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DiMasi's Alleged Crimes Recall The Old Days On Beacon Hill03:10

This article is more than 11 years old.

When Salvatore DiMasi was indicted on federal corruption charges this week, he became the third consecutive state speaker to face criminal charges. DiMasi's predecessor, Tom Finneran, pled guilty to obstruction of justice charges. Before him, there was Charles Flaherty, who pleaded guilty to tax evasion.

DiMasi's alleged crimes are different, he's accused of accepting payments for political favors.  These "pay-to-play" charges recall the kind of corruption that was rife on Beacon Hill some 30 years ago.

Longtime Boston Herald and Globe reporter Peter Lucas says DiMasi's indictment reflects poorly on everyone, not just the former speaker.

"It puts everybody under a cloud," he says. "Everybody in the building is under a cloud, because a leader has gone down."

Lucas started covering the Statehouse in 1964. The speaker was John Thompson, whose leadership style more than warranted his nickname: “The Iron Duke.”

"I'd been there a week and he was suddenly indicted and had to step down as speaker of the House," Lucas remembers. "Here we are, 40-odd years later — it's the same thing."

Not quite the same thing. The earlier scandal was bipartisan. Thompson was indicted along with his predecessor, who was a Republican, on charges of bribery and conspiracy. And Thompson was "old school." Sal DiMasi was supposed to be "new school."

"Sal DiMasi had the reputation of a being a go-along, get-along, happy-go-lucky legislator who took care of his district and thrived," Lucas says. "But in no way was he considered to be an individual who cut corners or did illicit favors or anything like that."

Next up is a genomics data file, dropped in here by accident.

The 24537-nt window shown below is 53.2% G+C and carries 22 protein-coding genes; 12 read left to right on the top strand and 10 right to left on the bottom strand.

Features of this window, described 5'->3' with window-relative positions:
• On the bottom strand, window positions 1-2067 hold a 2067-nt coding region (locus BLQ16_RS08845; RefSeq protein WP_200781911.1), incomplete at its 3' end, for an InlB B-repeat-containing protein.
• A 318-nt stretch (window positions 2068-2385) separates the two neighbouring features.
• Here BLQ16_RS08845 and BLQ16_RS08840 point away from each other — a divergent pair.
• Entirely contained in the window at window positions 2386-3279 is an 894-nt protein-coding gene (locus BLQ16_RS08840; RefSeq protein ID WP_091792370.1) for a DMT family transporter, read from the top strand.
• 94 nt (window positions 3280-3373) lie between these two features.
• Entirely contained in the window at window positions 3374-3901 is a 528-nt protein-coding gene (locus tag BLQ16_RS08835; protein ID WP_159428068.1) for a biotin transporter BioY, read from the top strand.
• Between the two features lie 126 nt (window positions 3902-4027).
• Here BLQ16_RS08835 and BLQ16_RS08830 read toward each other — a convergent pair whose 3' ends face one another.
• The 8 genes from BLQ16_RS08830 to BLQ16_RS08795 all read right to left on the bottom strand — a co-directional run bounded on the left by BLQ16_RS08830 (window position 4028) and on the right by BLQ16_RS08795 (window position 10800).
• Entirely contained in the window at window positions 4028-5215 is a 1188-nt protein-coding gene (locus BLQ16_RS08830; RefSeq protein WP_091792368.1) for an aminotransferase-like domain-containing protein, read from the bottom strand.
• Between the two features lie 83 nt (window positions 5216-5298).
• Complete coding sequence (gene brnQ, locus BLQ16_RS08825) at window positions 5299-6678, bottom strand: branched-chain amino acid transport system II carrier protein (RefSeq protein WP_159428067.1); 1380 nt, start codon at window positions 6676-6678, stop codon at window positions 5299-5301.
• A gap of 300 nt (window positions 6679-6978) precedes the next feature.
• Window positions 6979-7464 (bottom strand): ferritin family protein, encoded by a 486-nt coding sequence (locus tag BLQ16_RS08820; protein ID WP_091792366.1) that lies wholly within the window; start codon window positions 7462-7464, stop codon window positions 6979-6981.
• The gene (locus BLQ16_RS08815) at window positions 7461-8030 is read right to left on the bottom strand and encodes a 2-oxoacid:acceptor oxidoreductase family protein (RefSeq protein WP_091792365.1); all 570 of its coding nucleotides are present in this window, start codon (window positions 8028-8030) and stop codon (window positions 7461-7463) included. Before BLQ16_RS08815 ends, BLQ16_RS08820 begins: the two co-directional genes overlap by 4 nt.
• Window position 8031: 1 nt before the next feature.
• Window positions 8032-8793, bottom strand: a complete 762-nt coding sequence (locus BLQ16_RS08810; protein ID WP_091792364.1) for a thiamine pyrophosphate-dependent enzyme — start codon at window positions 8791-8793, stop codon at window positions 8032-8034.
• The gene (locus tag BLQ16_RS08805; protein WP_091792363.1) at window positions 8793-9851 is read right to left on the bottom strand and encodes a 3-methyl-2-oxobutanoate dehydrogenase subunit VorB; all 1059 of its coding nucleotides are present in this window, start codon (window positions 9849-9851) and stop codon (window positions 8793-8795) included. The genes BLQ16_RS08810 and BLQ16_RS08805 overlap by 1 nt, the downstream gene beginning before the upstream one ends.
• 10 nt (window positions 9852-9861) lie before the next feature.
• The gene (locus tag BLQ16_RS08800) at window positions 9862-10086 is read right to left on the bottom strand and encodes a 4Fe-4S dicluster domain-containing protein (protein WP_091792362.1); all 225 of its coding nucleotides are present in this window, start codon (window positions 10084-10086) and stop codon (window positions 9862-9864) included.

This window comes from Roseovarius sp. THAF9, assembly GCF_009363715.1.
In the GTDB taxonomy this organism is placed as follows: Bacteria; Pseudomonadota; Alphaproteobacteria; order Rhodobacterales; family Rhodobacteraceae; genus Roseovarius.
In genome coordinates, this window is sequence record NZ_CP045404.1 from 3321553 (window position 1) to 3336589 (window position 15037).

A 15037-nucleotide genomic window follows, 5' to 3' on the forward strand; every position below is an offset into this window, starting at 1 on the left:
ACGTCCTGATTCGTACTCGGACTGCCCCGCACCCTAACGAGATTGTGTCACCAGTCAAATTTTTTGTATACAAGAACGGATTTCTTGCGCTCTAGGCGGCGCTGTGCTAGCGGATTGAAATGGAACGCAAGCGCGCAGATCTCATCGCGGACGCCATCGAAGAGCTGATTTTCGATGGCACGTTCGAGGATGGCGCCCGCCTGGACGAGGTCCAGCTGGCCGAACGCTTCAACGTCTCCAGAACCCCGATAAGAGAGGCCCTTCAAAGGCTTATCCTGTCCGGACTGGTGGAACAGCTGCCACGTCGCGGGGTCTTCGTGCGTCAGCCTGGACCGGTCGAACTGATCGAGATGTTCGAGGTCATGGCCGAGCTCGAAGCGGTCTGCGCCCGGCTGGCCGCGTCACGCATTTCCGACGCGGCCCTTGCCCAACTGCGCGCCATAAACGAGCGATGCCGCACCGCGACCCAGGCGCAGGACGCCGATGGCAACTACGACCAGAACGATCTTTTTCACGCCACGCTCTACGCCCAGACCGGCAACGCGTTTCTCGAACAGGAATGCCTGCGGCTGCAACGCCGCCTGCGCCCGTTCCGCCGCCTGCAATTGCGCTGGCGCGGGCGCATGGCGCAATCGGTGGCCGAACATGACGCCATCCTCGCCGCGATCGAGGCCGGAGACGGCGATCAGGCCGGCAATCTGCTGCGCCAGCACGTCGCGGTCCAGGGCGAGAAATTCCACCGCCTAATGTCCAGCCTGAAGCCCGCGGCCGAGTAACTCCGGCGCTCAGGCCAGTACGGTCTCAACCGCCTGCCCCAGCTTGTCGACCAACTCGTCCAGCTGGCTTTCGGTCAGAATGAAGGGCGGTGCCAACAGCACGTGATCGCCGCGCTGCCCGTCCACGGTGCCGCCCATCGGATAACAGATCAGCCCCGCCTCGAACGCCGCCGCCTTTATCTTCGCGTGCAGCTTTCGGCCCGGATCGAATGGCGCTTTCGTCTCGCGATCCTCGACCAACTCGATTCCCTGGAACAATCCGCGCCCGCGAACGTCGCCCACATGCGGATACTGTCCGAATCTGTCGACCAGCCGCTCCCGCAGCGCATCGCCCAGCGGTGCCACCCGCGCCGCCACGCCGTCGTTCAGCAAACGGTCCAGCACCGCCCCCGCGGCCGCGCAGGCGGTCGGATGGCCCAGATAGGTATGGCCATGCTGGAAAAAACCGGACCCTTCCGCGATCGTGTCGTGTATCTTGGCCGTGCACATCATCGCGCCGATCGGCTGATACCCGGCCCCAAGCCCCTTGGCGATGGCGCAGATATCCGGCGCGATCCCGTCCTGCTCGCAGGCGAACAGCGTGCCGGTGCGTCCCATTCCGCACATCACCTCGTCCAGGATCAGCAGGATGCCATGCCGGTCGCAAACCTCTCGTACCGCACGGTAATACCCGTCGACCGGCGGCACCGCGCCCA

Genial, with always a handshake, a hug or a kiss that smoothed the way for liberal politics, DiMasi was beloved by progressives. But to consider the outlines of the indictment alleged by federal prosecutors, the scheme he concocted with fellow conspirators was definitely old-school and unsophisticated.

In order to make sure it won two contracts from Massachusetts, the prosecution claims, the software company Cognos funneled secret payoffs to DiMasi through his chosen law associate.

According to acting U.S. Attorney Michael Loucks, "Cognos carried the attorney on his books as a lobbyist, even though the attorney never performed any lobbying or legal services for Cognos." And, Loucks says, Cognos never asked the attorney to perform any services.

The scheme DiMasi allegedly concocted with his fellow conspirators is a throwback to what former prosecutor Tom Dwyer calls the "institutionalized corruption" that held this state captive in the '60s and '70s. "The thing was just totally out of control," Dwyer says.

At the Statehouse, building contracts were up for sale. That’s how the system worked, says Dwyer, who started prosecuting corruption cases in the early '70s.